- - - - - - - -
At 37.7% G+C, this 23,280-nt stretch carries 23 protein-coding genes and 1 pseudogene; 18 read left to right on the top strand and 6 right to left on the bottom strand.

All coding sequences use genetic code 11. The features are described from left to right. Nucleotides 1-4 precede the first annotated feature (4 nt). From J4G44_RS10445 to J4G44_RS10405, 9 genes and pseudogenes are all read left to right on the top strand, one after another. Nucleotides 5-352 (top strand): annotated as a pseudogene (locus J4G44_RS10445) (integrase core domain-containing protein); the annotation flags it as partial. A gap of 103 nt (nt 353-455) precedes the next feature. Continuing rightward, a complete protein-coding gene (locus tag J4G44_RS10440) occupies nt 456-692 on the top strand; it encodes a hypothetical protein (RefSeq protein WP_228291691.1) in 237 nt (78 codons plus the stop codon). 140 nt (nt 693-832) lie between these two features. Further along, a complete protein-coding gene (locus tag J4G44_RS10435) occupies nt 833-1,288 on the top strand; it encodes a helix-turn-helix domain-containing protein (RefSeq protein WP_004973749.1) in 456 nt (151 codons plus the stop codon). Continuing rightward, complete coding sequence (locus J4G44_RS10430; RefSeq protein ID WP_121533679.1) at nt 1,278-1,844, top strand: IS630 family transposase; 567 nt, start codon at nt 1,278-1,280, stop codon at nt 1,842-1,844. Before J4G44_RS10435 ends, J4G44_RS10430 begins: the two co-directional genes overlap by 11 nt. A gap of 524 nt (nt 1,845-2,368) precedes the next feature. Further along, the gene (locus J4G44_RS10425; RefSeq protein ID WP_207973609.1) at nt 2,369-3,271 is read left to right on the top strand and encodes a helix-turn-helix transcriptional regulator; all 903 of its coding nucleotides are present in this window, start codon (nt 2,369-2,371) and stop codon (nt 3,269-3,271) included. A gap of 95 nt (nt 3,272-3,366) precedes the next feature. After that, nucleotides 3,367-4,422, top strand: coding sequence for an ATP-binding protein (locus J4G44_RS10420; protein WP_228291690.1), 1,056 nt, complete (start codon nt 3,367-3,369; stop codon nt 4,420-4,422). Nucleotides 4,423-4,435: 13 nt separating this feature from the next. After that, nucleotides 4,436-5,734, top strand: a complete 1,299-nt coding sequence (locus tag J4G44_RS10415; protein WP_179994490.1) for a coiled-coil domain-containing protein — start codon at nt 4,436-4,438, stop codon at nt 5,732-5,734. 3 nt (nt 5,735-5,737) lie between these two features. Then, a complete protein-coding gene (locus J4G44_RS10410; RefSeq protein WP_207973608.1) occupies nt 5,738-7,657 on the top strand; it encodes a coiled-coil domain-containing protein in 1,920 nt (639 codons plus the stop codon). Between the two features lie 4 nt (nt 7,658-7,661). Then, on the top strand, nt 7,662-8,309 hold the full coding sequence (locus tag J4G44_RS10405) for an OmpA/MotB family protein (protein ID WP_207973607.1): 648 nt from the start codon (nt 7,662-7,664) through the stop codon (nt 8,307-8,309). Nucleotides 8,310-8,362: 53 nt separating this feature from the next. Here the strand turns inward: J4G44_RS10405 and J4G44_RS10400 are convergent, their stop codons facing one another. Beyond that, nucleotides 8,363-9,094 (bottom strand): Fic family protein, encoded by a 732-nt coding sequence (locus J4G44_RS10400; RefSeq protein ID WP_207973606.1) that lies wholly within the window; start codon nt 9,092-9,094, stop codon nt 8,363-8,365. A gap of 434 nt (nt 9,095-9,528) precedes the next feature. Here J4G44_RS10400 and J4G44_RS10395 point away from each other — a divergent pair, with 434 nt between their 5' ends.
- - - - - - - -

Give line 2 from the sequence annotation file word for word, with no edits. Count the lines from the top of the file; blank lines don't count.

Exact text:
All coding sequences use genetic code 11. The features are described from left to right. Nucleotides 1-4 precede the first annotated feature (4 nt). From J4G44_RS10445 to J4G44_RS10405, 9 genes and pseudogenes are all read left to right on the top strand, one after another. Nucleotides 5-352 (top strand): annotated as a pseudogene (locus J4G44_RS10445) (integrase core domain-containing protein); the annotation flags it as partial. A gap of 103 nt (nt 353-455) precedes the next feature. Continuing rightward, a complete protein-coding gene (locus tag J4G44_RS10440) occupies nt 456-692 on the top strand; it encodes a hypothetical protein (RefSeq protein WP_228291691.1) in 237 nt (78 codons plus the stop codon). 140 nt (nt 693-832) lie between these two features. Further along, a complete protein-coding gene (locus tag J4G44_RS10435) occupies nt 833-1,288 on the top strand; it encodes a helix-turn-helix domain-containing protein (RefSeq protein WP_004973749.1) in 456 nt (151 codons plus the stop codon). Continuing rightward, complete coding sequence (locus J4G44_RS10430; RefSeq protein ID WP_121533679.1) at nt 1,278-1,844, top strand: IS630 family transposase; 567 nt, start codon at nt 1,278-1,280, stop codon at nt 1,842-1,844. Before J4G44_RS10435 ends, J4G44_RS10430 begins: the two co-directional genes overlap by 11 nt. A gap of 524 nt (nt 1,845-2,368) precedes the next feature. Further along, the gene (locus J4G44_RS10425; RefSeq protein ID WP_207973609.1) at nt 2,369-3,271 is read left to right on the top strand and encodes a helix-turn-helix transcriptional regulator; all 903 of its coding nucleotides are present in this window, start codon (nt 2,369-2,371) and stop codon (nt 3,269-3,271) included. A gap of 95 nt (nt 3,272-3,366) precedes the next feature. After that, nucleotides 3,367-4,422, top strand: coding sequence for an ATP-binding protein (locus J4G44_RS10420; protein WP_228291690.1), 1,056 nt, complete (start codon nt 3,367-3,369; stop codon nt 4,420-4,422). Nucleotides 4,423-4,435: 13 nt separating this feature from the next. After that, nucleotides 4,436-5,734, top strand: a complete 1,299-nt coding sequence (locus tag J4G44_RS10415; protein WP_179994490.1) for a coiled-coil domain-containing protein — start codon at nt 4,436-4,438, stop codon at nt 5,732-5,734. 3 nt (nt 5,735-5,737) lie between these two features. Then, a complete protein-coding gene (locus J4G44_RS10410; RefSeq protein WP_207973608.1) occupies nt 5,738-7,657 on the top strand; it encodes a coiled-coil domain-containing protein in 1,920 nt (639 codons plus the stop codon). Between the two features lie 4 nt (nt 7,658-7,661). Then, on the top strand, nt 7,662-8,309 hold the full coding sequence (locus tag J4G44_RS10405) for an OmpA/MotB family protein (protein ID WP_207973607.1): 648 nt from the start codon (nt 7,662-7,664) through the stop codon (nt 8,307-8,309). Nucleotides 8,310-8,362: 53 nt separating this feature from the next. Here the strand turns inward: J4G44_RS10405 and J4G44_RS10400 are convergent, their stop codons facing one another. Beyond that, nucleotides 8,363-9,094 (bottom strand): Fic family protein, encoded by a 732-nt coding sequence (locus J4G44_RS10400; RefSeq protein ID WP_207973606.1) that lies wholly within the window; start codon nt 9,092-9,094, stop codon nt 8,363-8,365. A gap of 434 nt (nt 9,095-9,528) precedes the next feature. Here J4G44_RS10400 and J4G44_RS10395 point away from each other — a divergent pair, with 434 nt between their 5' ends.